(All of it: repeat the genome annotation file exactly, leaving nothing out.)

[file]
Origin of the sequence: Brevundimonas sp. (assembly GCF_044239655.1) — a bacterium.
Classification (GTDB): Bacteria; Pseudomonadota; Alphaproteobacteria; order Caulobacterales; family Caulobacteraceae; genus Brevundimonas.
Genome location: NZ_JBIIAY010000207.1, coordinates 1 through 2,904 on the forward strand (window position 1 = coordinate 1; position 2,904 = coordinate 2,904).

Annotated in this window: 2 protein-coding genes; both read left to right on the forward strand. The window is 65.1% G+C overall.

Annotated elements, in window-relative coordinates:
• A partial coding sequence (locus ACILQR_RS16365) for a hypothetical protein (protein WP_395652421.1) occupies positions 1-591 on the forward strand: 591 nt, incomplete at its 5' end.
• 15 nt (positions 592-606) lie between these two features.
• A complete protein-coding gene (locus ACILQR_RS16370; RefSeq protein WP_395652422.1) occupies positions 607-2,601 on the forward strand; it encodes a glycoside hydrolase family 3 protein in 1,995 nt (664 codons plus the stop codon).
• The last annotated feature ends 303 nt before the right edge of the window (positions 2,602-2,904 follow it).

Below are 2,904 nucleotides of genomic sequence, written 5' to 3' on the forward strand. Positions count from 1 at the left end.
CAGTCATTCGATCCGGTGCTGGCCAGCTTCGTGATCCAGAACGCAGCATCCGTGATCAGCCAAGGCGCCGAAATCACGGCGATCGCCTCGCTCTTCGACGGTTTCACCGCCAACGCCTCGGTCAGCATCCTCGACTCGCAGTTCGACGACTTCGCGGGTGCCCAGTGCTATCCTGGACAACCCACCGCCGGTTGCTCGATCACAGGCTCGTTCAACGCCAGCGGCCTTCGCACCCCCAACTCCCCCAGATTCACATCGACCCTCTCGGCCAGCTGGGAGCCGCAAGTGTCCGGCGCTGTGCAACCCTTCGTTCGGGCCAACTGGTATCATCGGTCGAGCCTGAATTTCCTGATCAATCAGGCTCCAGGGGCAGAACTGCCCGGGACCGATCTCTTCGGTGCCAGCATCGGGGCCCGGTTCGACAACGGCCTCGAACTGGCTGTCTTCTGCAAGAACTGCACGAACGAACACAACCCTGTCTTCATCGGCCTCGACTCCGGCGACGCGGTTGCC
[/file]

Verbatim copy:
Origin of the sequence: Brevundimonas sp. (assembly GCF_044239655.1) — a bacterium.
Classification (GTDB): Bacteria; Pseudomonadota; Alphaproteobacteria; order Caulobacterales; family Caulobacteraceae; genus Brevundimonas.
Genome location: NZ_JBIIAY010000207.1, coordinates 1 through 2,904 on the forward strand (window position 1 = coordinate 1; position 2,904 = coordinate 2,904).

Annotated in this window: 2 protein-coding genes; both read left to right on the forward strand. The window is 65.1% G+C overall.

Annotated elements, in window-relative coordinates:
• A partial coding sequence (locus ACILQR_RS16365) for a hypothetical protein (protein WP_395652421.1) occupies positions 1-591 on the forward strand: 591 nt, incomplete at its 5' end.
• 15 nt (positions 592-606) lie between these two features.
• A complete protein-coding gene (locus ACILQR_RS16370; RefSeq protein WP_395652422.1) occupies positions 607-2,601 on the forward strand; it encodes a glycoside hydrolase family 3 protein in 1,995 nt (664 codons plus the stop codon).
• The last annotated feature ends 303 nt before the right edge of the window (positions 2,602-2,904 follow it).

Below are 2,904 nucleotides of genomic sequence, written 5' to 3' on the forward strand. Positions count from 1 at the left end.
CAGTCATTCGATCCGGTGCTGGCCAGCTTCGTGATCCAGAACGCAGCATCCGTGATCAGCCAAGGCGCCGAAATCACGGCGATCGCCTCGCTCTTCGACGGTTTCACCGCCAACGCCTCGGTCAGCATCCTCGACTCGCAGTTCGACGACTTCGCGGGTGCCCAGTGCTATCCTGGACAACCCACCGCCGGTTGCTCGATCACAGGCTCGTTCAACGCCAGCGGCCTTCGCACCCCCAACTCCCCCAGATTCACATCGACCCTCTCGGCCAGCTGGGAGCCGCAAGTGTCCGGCGCTGTGCAACCCTTCGTTCGGGCCAACTGGTATCATCGGTCGAGCCTGAATTTCCTGATCAATCAGGCTCCAGGGGCAGAACTGCCCGGGACCGATCTCTTCGGTGCCAGCATCGGGGCCCGGTTCGACAACGGCCTCGAACTGGCTGTCTTCTGCAAGAACTGCACGAACGAACACAACCCTGTCTTCATCGGCCTCGACTCCGGCGACGCGGTTGCC